Are Internet Bots Gobbling Up Restaurant Reservations?

The Internet and the people who control it are threatening to simultaneously inform and erode your dining decisions. News broke yesterday that Internet bots (automated software programs) are snarfing up reservations on Urban Spoon in San Francisco.

Diogo Mónica, a security engineer at Square, was having trouble getting a reservation at his favorite local restaurant. To increase his chances, he hastily designed a short software program that reports when a reservations page on Urban Spoon exhibits a change. The program sent him an email when tables opened up so he could snag a reservation for himself.

But he still couldn't. Mónica noticed that new reservations were consistently released at 4 a.m. They also were consistently gobbled up by 4:01 a.m. Canceled reservations were also captured within minutes, leaving him hungry and confused. So Mónica sounded the alarm. He declared an Internet arms race for restaurant reservations.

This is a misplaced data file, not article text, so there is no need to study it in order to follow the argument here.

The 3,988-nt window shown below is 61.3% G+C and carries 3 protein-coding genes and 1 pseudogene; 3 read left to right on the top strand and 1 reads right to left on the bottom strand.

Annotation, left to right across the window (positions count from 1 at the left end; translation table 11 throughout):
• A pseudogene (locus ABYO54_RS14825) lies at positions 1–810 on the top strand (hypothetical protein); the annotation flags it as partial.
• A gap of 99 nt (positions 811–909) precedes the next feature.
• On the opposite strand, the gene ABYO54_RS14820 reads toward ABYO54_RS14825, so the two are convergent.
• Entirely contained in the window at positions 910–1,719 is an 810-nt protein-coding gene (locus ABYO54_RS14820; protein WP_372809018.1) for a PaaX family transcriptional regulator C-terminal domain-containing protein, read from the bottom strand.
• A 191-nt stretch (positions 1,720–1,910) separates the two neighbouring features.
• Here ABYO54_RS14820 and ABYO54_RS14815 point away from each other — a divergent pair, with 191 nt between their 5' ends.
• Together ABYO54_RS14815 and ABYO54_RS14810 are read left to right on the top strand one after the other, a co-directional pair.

Urban Spoon was quick to refute his findings, saying their own data does not support Mónica's theory that bots are taking over their servers. Besides, they said, they have measures in place to prevent duplicate reservations.

Mónica, however, says his data speaks for itself. He even published the code for those smart enough to run it on a server, and invites other code-monkeys to check out the results for themselves.

It makes sense that Urban Spoon would have problems with bots, especially for restaurants whose reservations are in high demand and even if they've employed countermeasures. Ticketmaster claims Internet bots have been used to buy more than 60 percent of the most desirable tickets for some of the shows it handles, despite the company taking an aggressive stance (including lawsuits) to disable them.

Here in Dallas there aren't many high-demand restaurants that offer an opportunity for Internet derelicts to take advantage of. (Perhaps the most in-demand restaurant, Oak Cliff's Lucia, only takes reservations over the phone.)

It could happen, though. Want to assure yourself reservations at high-demand restaurants for years to come? You better brush up on your Ruby.

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